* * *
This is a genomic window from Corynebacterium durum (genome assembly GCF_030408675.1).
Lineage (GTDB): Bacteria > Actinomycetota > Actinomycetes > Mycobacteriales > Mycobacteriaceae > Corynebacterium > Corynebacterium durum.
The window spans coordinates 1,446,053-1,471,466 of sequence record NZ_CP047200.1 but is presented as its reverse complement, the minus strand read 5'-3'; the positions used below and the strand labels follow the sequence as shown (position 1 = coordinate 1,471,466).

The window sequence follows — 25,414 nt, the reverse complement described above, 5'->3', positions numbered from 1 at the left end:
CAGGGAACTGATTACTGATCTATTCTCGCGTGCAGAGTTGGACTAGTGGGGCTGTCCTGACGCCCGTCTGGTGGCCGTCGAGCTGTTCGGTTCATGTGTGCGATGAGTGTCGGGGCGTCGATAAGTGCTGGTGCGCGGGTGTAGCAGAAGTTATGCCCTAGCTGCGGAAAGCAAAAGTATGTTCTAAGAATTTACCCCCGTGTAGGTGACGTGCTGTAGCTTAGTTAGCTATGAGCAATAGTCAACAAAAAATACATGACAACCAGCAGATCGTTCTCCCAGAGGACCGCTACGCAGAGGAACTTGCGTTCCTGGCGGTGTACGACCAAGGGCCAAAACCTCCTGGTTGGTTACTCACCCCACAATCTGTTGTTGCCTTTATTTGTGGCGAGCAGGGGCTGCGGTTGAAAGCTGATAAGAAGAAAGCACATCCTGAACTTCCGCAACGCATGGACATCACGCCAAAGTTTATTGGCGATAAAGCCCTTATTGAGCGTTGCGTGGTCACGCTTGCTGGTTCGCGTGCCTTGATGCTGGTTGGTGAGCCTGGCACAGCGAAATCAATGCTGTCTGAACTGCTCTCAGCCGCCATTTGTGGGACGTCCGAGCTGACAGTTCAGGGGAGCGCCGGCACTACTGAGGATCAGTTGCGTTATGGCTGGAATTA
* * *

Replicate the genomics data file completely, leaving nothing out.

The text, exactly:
This is a genomic window from Corynebacterium durum (genome assembly GCF_030408675.1).
Lineage (GTDB): Bacteria > Actinomycetota > Actinomycetes > Mycobacteriales > Mycobacteriaceae > Corynebacterium > Corynebacterium durum.
The window spans coordinates 1,446,053-1,471,466 of sequence record NZ_CP047200.1 but is presented as its reverse complement, the minus strand read 5'-3'; the positions used below and the strand labels follow the sequence as shown (position 1 = coordinate 1,471,466).

The window sequence follows — 25,414 nt, the reverse complement described above, 5'->3', positions numbered from 1 at the left end:
CAGGGAACTGATTACTGATCTATTCTCGCGTGCAGAGTTGGACTAGTGGGGCTGTCCTGACGCCCGTCTGGTGGCCGTCGAGCTGTTCGGTTCATGTGTGCGATGAGTGTCGGGGCGTCGATAAGTGCTGGTGCGCGGGTGTAGCAGAAGTTATGCCCTAGCTGCGGAAAGCAAAAGTATGTTCTAAGAATTTACCCCCGTGTAGGTGACGTGCTGTAGCTTAGTTAGCTATGAGCAATAGTCAACAAAAAATACATGACAACCAGCAGATCGTTCTCCCAGAGGACCGCTACGCAGAGGAACTTGCGTTCCTGGCGGTGTACGACCAAGGGCCAAAACCTCCTGGTTGGTTACTCACCCCACAATCTGTTGTTGCCTTTATTTGTGGCGAGCAGGGGCTGCGGTTGAAAGCTGATAAGAAGAAAGCACATCCTGAACTTCCGCAACGCATGGACATCACGCCAAAGTTTATTGGCGATAAAGCCCTTATTGAGCGTTGCGTGGTCACGCTTGCTGGTTCGCGTGCCTTGATGCTGGTTGGTGAGCCTGGCACAGCGAAATCAATGCTGTCTGAACTGCTCTCAGCCGCCATTTGTGGGACGTCCGAGCTGACAGTTCAGGGGAGCGCCGGCACTACTGAGGATCAGTTGCGTTATGGCTGGAATTA